Managing hazardous substances

Types of hazardous substances in business


While many kinds of work involve hazardous substances, some types of business are more likely to pose a risk than others - for example:

  • construction and building trades produce dust and fumes, and use hazardous materials and chemicals
  • manufacturing businesses are likely to carry out work that involves hazardous substances or produces hazardous waste
  • cleaning businesses often use products which are harmful if they are allowed to enter the environment
  • medical and care businesses can produce large quantities of clinical waste
  • car body shops use paints and adhesives, and need to dispose of hazardous waste such as batteries and oil-contaminated materials
  • surface-engineering operations may create dust problems, while many processes use hazardous substances
  • delivery and transport businesses may produce dust, fumes and carbon-dioxide emissions, as well as any hazardous substances they are carrying
  • agricultural businesses use fertilisers and pest control products, and there may be the risk of disease, including those that pass from animals to humans, such as bird flu

While some businesses, such as retail and hospitality, are relatively low risk, you should check your business processes thoroughly. Even office-based businesses may be able to reduce the use of or risks posed by hazardous substances, for example from cleaning products and electrical equipment.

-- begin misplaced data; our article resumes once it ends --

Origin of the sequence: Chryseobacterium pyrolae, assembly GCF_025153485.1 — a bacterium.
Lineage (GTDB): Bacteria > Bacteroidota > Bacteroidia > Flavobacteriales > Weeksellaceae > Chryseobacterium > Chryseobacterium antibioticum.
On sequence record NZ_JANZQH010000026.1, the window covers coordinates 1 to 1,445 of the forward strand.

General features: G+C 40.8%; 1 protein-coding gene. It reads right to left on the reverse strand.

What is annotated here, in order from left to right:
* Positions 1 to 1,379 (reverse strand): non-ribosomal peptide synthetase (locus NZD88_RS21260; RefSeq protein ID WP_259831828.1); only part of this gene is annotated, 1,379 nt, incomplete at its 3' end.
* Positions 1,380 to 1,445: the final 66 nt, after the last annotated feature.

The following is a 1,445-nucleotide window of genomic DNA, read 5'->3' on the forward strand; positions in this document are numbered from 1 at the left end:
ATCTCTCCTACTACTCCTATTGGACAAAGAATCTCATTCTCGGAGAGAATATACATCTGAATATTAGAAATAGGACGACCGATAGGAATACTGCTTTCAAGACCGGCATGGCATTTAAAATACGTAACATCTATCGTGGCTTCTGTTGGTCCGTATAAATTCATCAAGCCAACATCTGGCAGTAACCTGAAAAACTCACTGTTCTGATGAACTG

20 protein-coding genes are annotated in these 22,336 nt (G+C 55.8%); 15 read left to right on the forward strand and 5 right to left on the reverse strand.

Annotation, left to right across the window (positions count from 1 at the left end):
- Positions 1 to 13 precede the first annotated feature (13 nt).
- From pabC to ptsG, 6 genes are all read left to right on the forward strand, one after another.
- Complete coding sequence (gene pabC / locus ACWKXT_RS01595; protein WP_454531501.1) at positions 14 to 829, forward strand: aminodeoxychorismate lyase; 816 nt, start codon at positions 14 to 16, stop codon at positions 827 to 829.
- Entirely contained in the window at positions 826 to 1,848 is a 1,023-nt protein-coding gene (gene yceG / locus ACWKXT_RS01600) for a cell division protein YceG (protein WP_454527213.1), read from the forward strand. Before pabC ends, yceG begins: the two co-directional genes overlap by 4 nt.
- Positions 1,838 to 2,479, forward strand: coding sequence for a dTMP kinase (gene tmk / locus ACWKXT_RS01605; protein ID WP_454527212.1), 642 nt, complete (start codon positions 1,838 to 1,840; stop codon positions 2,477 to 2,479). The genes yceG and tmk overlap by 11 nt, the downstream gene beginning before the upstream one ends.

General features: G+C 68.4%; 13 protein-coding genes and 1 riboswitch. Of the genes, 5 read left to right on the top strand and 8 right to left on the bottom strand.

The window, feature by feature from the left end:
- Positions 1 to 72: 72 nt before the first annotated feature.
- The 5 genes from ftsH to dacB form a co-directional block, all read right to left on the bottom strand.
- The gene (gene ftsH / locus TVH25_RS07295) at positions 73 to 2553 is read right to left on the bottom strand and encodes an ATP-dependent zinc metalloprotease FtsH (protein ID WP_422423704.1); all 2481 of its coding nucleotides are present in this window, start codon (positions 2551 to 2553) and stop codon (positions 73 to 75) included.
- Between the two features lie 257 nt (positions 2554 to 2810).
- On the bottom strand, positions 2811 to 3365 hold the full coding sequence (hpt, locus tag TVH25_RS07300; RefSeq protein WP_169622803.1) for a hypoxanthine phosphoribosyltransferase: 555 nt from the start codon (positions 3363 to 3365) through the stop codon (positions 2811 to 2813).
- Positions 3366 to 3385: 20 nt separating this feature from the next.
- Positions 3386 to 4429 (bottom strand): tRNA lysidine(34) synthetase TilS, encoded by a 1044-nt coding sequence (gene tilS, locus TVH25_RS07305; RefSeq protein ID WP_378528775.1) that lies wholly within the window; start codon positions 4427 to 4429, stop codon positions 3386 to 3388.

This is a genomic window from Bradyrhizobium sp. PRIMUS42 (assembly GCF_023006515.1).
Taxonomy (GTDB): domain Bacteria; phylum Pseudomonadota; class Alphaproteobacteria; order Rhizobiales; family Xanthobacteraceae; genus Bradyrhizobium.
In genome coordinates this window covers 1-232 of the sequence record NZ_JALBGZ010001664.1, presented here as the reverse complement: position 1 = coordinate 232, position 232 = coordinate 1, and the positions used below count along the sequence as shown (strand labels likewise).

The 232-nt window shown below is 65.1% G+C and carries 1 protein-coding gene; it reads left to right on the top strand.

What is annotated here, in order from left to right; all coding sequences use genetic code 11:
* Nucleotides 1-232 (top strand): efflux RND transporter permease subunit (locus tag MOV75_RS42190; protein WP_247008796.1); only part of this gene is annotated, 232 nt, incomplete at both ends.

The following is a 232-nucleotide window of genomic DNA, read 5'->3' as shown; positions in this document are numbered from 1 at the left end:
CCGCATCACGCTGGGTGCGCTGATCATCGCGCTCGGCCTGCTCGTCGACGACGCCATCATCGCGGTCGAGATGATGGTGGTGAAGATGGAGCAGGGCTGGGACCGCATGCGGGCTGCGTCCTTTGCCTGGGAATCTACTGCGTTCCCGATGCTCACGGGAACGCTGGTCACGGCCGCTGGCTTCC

The legislation that applies will vary depending on the type and quantity of hazardous substances you use - see how to comply with hazardous substances legislation.

Types of hazardous substances in your business

Common hazardous substances used in or produced by business can include:

  • chemicals
  • oil and fuels
  • batteries
  • adhesives
  • paints
  • cleaning agents
  • pest control products
  • electrical equipment with hazardous or radioactive components
  • biological agents, such as bacteria and other micro-organisms
  • waste
  • by-products from using energy, such as gas or fumes from soldering, hot oil or metal-plating

You should remember that most substances could cause significant harm to water in the environment - such as ponds and rivers - if their concentration is high enough. There are also some substances that pose no risk to human health, such as milk and other foodstuffs, which can cause significant damage to the environment.